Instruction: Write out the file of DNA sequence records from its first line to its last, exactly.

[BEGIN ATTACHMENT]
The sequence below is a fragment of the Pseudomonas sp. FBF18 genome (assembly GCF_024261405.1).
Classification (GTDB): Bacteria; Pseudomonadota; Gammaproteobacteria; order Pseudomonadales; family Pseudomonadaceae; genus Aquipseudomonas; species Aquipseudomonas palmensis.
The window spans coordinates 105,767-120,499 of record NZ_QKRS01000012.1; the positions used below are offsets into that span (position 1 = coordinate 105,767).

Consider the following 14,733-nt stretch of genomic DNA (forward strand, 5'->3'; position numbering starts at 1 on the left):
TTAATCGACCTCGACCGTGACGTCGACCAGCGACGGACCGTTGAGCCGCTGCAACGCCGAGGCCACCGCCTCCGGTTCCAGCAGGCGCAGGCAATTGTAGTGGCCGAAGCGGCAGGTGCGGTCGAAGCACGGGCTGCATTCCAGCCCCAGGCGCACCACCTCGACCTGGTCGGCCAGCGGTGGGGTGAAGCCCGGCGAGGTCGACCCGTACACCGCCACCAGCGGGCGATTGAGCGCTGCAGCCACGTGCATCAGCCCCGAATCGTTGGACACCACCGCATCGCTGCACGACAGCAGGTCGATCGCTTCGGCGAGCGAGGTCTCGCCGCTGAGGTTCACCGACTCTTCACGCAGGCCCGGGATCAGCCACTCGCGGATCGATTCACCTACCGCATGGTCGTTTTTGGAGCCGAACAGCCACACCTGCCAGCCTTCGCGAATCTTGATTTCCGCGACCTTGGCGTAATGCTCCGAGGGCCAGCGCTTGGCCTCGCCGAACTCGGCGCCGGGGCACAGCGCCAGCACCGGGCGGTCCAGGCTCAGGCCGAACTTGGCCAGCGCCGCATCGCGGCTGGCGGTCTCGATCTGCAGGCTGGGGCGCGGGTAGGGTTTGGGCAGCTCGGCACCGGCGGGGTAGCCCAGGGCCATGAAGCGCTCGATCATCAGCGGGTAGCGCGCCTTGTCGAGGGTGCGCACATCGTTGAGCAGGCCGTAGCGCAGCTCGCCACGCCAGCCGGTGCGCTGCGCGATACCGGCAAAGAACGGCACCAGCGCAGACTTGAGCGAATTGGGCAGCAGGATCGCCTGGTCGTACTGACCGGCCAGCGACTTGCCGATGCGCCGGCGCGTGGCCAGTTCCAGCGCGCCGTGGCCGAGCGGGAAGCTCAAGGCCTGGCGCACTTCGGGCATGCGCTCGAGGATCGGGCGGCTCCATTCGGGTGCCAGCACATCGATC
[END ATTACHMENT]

The sequence below is a fragment of the Pseudomonas sp. FBF18 genome (assembly GCF_024261405.1).
Classification (GTDB): Bacteria; Pseudomonadota; Gammaproteobacteria; order Pseudomonadales; family Pseudomonadaceae; genus Aquipseudomonas; species Aquipseudomonas palmensis.
The window spans coordinates 105,767-120,499 of record NZ_QKRS01000012.1; the positions used below are offsets into that span (position 1 = coordinate 105,767).

Consider the following 14,733-nt stretch of genomic DNA (forward strand, 5'->3'; position numbering starts at 1 on the left):
TTAATCGACCTCGACCGTGACGTCGACCAGCGACGGACCGTTGAGCCGCTGCAACGCCGAGGCCACCGCCTCCGGTTCCAGCAGGCGCAGGCAATTGTAGTGGCCGAAGCGGCAGGTGCGGTCGAAGCACGGGCTGCATTCCAGCCCCAGGCGCACCACCTCGACCTGGTCGGCCAGCGGTGGGGTGAAGCCCGGCGAGGTCGACCCGTACACCGCCACCAGCGGGCGATTGAGCGCTGCAGCCACGTGCATCAGCCCCGAATCGTTGGACACCACCGCATCGCTGCACGACAGCAGGTCGATCGCTTCGGCGAGCGAGGTCTCGCCGCTGAGGTTCACCGACTCTTCACGCAGGCCCGGGATCAGCCACTCGCGGATCGATTCACCTACCGCATGGTCGTTTTTGGAGCCGAACAGCCACACCTGCCAGCCTTCGCGAATCTTGATTTCCGCGACCTTGGCGTAATGCTCCGAGGGCCAGCGCTTGGCCTCGCCGAACTCGGCGCCGGGGCACAGCGCCAGCACCGGGCGGTCCAGGCTCAGGCCGAACTTGGCCAGCGCCGCATCGCGGCTGGCGGTCTCGATCTGCAGGCTGGGGCGCGGGTAGGGTTTGGGCAGCTCGGCACCGGCGGGGTAGCCCAGGGCCATGAAGCGCTCGATCATCAGCGGGTAGCGCGCCTTGTCGAGGGTGCGCACATCGTTGAGCAGGCCGTAGCGCAGCTCGCCACGCCAGCCGGTGCGCTGCGCGATACCGGCAAAGAACGGCACCAGCGCAGACTTGAGCGAATTGGGCAGCAGGATCGCCTGGTCGTACTGACCGGCCAGCGACTTGCCGATGCGCCGGCGCGTGGCCAGTTCCAGCGCGCCGTGGCCGAGCGGGAAGCTCAAGGCCTGGCGCACTTCGGGCATGCGCTCGAGGATCGGGCGGCTCCATTCGGGTGCCAGCACATCGATC